An Innovator, by Any Other Name: The Mujaddid and the Rhetoric of Islamic Renewal
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Siebeking, R. Brian
This study addresses the question of reform in Islam as formulated under the rubric of “renewal” (tajdid). As an idea, tajdid arises from a hadith in which God promises to send a “renewer” (mujaddid) at the turn of each century. Whereas premodern scholars eagerly made claims on this epithet, modern reformers tend to look past the person of the mujaddid to the discourse of renewal itself. Yet, in taking tajdid as a broad-based framework for socio-religious reform, do modern advocates violate the spirit, let alone the letter, of the tradition? To answer this question, I examine both the interpretive history of tajdid and the interpretive potential of the mujaddid hadith. Accordingly, I demonstrate that tajdid is less a model or doctrine of reform than the vital rhetoric of legitimating the innovations such reform entails. Insofar as contemporary reformers share in this rhetorical activity, I argue that they too are mujaddids.|Keywords: innovation, Islam, reform, renewal, rhetoric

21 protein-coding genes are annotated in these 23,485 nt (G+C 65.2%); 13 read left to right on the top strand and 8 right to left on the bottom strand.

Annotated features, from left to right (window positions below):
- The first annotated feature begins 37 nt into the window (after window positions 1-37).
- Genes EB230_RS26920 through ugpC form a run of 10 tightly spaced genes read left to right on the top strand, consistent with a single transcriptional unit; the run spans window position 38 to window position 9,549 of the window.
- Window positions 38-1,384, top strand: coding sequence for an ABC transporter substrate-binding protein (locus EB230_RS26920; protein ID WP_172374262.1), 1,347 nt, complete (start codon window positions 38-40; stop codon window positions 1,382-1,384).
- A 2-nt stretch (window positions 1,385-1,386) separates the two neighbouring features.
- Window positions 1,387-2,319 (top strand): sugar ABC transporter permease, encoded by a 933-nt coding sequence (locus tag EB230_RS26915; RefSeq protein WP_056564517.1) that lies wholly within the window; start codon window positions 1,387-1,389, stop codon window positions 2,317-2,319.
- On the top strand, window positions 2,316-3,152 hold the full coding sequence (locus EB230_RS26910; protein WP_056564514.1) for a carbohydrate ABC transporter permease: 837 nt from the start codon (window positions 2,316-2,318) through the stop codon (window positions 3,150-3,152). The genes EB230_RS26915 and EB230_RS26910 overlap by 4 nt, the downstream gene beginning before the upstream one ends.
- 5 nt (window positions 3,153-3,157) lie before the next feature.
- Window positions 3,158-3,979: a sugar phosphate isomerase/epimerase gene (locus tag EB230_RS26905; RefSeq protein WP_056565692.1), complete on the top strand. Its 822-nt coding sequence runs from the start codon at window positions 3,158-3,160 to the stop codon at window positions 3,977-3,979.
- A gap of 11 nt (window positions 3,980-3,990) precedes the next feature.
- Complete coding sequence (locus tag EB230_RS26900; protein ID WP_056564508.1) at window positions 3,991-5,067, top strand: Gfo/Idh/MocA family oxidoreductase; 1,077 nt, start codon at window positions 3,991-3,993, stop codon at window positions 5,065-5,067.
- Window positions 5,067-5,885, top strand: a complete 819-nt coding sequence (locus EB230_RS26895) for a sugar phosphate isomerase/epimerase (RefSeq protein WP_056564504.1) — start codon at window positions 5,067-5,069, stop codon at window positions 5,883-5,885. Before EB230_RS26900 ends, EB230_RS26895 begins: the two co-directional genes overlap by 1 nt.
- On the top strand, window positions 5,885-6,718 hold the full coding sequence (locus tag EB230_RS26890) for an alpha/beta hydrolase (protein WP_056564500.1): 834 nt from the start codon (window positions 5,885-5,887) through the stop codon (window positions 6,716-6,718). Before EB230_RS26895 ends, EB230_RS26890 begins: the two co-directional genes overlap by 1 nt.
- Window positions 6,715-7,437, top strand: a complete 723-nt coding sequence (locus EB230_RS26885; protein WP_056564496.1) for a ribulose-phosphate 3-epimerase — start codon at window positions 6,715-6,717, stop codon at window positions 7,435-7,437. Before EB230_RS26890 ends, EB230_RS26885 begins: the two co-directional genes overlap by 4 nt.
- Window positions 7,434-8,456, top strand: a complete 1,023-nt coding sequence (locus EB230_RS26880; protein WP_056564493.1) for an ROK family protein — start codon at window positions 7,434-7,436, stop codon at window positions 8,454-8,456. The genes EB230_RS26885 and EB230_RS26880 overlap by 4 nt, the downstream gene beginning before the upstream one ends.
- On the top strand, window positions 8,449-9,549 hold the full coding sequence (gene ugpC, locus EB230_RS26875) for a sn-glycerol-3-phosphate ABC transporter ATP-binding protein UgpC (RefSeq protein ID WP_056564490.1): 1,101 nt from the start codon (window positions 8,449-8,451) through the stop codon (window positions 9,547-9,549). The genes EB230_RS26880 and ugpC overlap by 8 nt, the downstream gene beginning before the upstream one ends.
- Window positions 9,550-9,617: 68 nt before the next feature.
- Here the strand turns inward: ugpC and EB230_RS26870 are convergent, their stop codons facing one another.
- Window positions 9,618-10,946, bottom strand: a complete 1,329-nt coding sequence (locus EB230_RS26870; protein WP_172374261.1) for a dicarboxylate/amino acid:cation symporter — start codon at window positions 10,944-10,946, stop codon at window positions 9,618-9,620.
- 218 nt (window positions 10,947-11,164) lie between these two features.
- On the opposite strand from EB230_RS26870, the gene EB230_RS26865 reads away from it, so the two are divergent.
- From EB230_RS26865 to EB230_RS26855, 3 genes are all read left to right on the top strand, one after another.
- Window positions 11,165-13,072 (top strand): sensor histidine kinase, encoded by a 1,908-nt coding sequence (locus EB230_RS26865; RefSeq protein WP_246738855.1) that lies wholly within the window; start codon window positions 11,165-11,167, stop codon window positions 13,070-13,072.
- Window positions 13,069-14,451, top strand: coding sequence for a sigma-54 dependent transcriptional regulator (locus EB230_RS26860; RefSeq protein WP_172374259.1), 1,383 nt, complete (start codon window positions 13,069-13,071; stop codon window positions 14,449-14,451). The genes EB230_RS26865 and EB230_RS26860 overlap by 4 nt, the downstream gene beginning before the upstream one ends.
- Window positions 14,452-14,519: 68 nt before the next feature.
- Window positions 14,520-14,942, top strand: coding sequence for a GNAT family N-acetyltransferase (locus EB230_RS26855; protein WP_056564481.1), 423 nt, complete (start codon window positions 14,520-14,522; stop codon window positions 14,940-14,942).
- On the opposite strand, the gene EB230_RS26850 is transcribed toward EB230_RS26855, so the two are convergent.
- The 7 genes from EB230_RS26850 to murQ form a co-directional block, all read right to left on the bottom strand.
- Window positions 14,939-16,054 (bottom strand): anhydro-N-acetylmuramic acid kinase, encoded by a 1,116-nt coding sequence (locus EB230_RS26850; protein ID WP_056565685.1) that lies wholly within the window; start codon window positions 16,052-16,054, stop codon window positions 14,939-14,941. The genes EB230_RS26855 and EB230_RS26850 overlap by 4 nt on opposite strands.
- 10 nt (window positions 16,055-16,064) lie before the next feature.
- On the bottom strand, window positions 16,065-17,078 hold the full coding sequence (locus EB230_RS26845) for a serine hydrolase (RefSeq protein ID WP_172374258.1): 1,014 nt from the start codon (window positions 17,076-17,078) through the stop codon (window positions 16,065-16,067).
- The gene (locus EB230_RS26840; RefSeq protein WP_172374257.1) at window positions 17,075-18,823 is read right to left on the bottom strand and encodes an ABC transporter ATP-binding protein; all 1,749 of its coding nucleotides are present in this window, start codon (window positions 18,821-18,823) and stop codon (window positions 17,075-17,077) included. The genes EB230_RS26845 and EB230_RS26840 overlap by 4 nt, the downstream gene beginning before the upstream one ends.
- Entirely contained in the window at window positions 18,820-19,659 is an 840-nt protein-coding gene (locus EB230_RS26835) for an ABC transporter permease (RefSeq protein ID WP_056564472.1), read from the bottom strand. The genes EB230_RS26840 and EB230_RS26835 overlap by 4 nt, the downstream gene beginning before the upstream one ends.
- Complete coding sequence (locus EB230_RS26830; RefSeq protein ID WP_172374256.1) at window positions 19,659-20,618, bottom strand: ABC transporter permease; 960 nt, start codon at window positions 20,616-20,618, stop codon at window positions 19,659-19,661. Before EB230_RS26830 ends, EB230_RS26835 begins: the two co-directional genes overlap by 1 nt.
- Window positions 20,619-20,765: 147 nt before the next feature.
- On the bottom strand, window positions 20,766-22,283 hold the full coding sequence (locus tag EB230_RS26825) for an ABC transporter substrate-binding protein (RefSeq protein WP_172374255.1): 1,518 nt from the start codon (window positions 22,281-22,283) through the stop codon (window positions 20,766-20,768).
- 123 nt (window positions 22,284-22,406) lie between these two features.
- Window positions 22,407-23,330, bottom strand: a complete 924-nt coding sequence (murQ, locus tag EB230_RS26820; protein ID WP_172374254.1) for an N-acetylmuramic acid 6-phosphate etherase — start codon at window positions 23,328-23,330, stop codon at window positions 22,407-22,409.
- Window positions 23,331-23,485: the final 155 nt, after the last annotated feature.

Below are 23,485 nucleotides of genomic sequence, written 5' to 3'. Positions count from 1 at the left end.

Siebeking, R. B. (2019). An Innovator, by Any Other Name: The Mujaddid and the Rhetoric of Islamic Renewal. Supplement Series for the Journal of Religion & Society Supplement Series, 18, 45-62.
Rabbi Myer and Dorothy Kripke Center, Creighton University
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